Development
Sustainable Transformation
South America
Adriana Erthal Abdenur, Instituto Igarapé

Linking the Atlantic and Pacific oceans across the Latin American landmass has often been presented as one of the holy grails of development for the region. While China’s idea of a ‘Nicaraguan Canal’ has made headlines globally, another major infrastructure project is in the works further south: the Bi-Oceanic Railway. The idea has already spurred transboundary environmental cooperation, but the public is still in the dark.

Biodiversity & Livelihoods
Cities
Climate Change
Climate Diplomacy
Conflict Transformation
Early Warning & Risk Analysis
Environment & Migration
Land & Food
Security
Water
South America
Global Issues
Raquel Munayer, adelphi

In May 2018, the Brazilian Institute for Climate and Society and the German Embassy in Brazil hosted an event on international climate and security in Rio de Janeiro. The meeting, joined by experts from the public sector, civil society and international think tanks, reflects Latin America’s increased interest in the international dimension of climate fragility risks.  

Development
Security
Technology & Innovation
Water
North America
Sabine Blumstein and Benjamin Pohl, adelphi

In November 2017, the U.S. government released its first ever Global Water Strategy – to our knowledge also the first of its kind globally. The opening page cites President Trump claiming that ‘[w]ater may be the most important issue we face for the next generation’. This priority may surprise observers of the current U.S. administration.

Cities
Climate Change
Climate Diplomacy
Environment & Migration
Private Sector
Global Issues
North America
Paul Joffe

Climate change is no longer a niche issue, but is now part of broader political and economic agendas. In the U.S., for example, those supporting climate action face a broad alliance of opposition extending beyond climate change across many issues, as well as dysfunctions in the U.S. policy making process. For these reasons, Paul Joffe argues that climate diplomacy requires a strategy that goes beyond climate change to address the full range of these drivers.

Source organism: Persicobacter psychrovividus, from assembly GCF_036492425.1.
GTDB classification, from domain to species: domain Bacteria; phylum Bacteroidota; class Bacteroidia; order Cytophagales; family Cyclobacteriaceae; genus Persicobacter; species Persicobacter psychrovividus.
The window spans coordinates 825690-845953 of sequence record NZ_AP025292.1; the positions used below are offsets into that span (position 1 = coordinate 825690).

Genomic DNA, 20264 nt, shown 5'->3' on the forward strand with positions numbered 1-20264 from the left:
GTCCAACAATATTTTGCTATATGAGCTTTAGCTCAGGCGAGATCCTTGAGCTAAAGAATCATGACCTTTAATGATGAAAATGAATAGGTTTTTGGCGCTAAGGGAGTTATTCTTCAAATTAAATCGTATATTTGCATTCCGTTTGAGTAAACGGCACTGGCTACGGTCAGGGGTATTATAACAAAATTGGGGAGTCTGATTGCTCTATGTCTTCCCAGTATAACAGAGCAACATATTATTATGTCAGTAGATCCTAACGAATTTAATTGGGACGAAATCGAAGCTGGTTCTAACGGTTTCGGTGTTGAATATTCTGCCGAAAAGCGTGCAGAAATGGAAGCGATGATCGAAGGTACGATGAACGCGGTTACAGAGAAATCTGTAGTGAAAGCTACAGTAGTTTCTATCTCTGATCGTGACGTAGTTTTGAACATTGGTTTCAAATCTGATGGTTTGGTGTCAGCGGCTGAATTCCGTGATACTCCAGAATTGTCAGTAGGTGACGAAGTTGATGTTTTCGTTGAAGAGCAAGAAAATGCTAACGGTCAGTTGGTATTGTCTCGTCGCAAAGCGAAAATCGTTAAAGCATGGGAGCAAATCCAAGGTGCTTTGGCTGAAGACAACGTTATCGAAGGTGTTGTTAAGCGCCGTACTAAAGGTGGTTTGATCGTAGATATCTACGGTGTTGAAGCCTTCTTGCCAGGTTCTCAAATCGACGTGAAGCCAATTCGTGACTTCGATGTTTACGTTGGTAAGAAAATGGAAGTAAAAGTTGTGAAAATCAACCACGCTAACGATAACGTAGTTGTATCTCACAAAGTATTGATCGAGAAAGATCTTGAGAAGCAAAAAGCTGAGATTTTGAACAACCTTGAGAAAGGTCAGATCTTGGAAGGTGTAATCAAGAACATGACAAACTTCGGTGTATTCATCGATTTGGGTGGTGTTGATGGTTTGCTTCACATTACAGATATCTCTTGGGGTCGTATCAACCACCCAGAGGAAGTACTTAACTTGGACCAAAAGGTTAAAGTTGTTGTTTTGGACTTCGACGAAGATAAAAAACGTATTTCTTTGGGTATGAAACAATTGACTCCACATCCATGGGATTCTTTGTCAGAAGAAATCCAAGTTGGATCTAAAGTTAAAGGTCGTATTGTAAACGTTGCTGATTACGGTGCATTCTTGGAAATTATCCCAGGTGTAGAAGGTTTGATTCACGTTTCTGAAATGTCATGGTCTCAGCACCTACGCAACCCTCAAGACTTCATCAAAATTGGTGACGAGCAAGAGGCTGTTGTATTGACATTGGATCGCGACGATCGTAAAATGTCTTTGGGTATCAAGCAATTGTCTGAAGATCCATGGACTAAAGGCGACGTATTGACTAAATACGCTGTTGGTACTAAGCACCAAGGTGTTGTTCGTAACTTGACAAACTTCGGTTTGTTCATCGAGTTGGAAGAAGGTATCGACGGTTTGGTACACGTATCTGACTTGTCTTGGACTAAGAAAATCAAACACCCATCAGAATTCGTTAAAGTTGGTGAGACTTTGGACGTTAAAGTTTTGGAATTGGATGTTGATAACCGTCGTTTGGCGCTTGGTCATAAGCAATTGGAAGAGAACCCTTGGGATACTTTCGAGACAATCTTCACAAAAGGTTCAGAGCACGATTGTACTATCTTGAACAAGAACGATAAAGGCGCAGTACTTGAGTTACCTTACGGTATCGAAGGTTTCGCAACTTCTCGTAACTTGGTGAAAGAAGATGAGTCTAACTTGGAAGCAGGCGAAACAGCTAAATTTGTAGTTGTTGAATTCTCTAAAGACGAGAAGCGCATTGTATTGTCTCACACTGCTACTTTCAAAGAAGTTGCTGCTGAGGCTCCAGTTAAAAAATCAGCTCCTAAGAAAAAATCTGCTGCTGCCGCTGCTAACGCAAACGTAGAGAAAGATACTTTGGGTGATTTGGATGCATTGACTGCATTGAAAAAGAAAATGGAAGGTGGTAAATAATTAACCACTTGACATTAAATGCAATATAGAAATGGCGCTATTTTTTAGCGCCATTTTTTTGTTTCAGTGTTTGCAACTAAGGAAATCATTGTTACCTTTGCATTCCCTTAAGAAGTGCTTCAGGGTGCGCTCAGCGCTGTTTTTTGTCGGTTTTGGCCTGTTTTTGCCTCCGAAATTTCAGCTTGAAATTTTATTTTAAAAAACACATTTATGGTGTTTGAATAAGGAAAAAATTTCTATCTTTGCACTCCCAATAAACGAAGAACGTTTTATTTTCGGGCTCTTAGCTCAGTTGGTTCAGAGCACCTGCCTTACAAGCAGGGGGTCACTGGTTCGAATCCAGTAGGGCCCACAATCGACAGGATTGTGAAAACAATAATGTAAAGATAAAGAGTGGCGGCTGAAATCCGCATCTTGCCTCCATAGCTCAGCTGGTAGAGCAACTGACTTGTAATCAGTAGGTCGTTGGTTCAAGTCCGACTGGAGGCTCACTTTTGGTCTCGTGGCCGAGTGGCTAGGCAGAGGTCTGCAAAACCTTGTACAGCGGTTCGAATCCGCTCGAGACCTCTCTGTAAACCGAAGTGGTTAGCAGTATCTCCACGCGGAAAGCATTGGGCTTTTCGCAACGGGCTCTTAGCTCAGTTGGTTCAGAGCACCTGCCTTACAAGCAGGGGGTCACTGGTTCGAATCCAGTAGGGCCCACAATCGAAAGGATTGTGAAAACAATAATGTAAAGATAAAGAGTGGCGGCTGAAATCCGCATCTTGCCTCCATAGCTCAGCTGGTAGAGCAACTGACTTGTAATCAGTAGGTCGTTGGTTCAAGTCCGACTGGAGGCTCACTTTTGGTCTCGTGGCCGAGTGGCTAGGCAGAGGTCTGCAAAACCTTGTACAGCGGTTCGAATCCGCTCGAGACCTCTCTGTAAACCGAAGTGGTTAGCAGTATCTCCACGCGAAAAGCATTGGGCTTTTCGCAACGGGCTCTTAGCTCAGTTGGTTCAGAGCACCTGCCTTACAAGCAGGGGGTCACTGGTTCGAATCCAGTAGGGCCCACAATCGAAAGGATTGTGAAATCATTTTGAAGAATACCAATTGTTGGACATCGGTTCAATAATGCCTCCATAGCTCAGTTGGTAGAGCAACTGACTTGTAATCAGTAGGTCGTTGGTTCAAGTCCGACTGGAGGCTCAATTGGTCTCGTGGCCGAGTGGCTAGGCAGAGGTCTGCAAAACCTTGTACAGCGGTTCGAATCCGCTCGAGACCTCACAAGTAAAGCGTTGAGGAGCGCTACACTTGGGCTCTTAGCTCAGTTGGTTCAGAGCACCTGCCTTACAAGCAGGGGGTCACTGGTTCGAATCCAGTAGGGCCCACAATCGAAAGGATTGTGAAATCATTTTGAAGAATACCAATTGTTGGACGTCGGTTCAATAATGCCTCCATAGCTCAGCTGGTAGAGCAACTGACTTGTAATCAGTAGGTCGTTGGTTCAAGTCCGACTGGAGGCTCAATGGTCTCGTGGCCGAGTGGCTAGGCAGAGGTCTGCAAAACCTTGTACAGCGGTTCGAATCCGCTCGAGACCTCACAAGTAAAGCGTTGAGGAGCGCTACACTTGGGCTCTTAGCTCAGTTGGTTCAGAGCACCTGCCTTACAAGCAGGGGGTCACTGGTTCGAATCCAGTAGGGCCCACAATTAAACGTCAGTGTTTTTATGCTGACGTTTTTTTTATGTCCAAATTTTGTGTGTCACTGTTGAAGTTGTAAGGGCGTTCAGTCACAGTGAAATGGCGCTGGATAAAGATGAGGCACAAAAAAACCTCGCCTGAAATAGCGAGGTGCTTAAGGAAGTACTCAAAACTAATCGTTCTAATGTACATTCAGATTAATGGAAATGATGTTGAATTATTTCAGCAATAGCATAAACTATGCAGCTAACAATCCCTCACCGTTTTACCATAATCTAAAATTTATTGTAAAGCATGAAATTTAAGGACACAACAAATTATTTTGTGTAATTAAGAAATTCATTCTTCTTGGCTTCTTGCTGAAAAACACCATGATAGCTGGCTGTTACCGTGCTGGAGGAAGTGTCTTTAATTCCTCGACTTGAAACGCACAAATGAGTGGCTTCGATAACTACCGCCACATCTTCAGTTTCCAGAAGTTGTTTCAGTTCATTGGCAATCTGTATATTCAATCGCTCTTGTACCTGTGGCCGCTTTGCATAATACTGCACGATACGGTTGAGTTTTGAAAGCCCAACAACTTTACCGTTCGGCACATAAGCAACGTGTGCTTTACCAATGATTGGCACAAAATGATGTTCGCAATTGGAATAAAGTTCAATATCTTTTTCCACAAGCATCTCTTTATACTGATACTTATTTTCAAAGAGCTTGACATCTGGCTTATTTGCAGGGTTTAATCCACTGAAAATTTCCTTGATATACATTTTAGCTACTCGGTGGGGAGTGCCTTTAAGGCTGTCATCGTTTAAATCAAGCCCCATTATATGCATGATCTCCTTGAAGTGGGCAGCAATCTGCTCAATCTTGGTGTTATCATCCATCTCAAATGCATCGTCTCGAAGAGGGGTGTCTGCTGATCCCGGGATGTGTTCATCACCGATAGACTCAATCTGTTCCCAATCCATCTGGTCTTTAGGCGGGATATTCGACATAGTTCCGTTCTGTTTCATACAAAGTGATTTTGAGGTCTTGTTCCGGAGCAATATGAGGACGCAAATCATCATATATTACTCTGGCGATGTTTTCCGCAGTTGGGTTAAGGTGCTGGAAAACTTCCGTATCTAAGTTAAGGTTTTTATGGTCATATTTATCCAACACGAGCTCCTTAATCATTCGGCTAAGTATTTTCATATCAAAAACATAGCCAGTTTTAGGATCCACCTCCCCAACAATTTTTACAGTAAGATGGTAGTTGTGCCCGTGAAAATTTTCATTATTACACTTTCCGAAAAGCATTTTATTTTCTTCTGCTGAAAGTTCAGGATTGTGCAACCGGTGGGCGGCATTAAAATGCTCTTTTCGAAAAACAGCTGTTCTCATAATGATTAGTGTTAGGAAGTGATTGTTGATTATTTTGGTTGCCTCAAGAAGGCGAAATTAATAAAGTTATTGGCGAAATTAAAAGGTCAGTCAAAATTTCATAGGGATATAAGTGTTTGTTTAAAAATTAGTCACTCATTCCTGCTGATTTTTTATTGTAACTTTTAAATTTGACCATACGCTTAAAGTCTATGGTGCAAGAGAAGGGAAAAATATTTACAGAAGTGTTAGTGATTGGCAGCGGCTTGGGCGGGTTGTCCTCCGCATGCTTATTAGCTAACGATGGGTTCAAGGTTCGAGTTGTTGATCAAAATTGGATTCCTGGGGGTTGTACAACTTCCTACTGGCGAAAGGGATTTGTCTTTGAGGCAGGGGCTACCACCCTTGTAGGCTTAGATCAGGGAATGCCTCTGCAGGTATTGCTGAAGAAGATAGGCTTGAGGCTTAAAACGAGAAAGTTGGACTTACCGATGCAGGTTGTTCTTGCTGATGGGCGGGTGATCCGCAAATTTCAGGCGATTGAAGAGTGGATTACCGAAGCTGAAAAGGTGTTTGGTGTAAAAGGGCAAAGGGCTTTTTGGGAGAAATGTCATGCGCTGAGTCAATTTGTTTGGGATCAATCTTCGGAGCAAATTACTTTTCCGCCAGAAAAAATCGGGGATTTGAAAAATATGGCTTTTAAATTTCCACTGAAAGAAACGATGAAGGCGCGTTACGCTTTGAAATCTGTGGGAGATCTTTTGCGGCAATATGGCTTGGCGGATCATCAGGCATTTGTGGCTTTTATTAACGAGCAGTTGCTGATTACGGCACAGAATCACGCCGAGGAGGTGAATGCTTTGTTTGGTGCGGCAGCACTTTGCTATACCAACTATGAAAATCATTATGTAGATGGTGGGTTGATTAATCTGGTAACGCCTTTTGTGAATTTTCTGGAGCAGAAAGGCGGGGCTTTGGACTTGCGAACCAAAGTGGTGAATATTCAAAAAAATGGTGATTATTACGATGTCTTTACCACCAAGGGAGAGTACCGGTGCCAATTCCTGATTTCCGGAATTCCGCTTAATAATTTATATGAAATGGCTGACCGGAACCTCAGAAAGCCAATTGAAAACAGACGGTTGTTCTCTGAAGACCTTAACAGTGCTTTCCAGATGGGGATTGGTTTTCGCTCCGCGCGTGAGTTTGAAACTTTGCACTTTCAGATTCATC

Cities
Civil Society
Climate Change
Climate Diplomacy
North America
Georgi Gotev, EURACTIV

The Commission’s Energy Union chief on Tuesday (27 June) urged all cities to join the Global Covenant of Mayors for Climate and Energy, an initiative which has gained more weight since Donald Trump announced the US withdrawal from the Paris Agreement on climate change.

Climate Change
Climate Diplomacy
Co-Benefits
Development
Sustainable Transformation
South America
Central America & Caribbean
Daria Ivleva and Stephan Wolters

Diplomacy has an important role to play in creating an economy compatible with the target of staying below 2°C warming, agreed in Paris in 2015. At the climate conference in Marrakech (COP22) from 7 to 18 November 2016, dubbed the “implementation conference”, many new initiatives strengthened the impression that low-carbon transformation had gone mainstream.

Adaptation & Resilience
Cities
Climate Change
Early Warning & Risk Analysis
North America
Cynthia Rosenzweig and William Solecki, Guest Writers

We live in an urbanizing world. Up to two-thirds of the world’s population – some six billion people – may live in cities by 2050.

Cities have emerged as first responders to climate change because they experience the impacts of natural disasters firsthand and because they produce up to 70 percent of greenhouse gas emissions.

Adaptation & Resilience
Biodiversity & Livelihoods
Climate Change
Development
Sub-Saharan Africa
South America
Global Issues
Asia
Andrew Taber, New Security Beat
Chichaucancha1

Over the past decade, the number of undernourished people around the world has declined by around 167 million, to just under 800 million people. However, this positive trend glosses over a stark reality: Food insecurity is increasing in the world’s mountains. This pattern has been under-recognized by development experts and governments, a dangerous oversight with far-reaching social and environmental repercussions.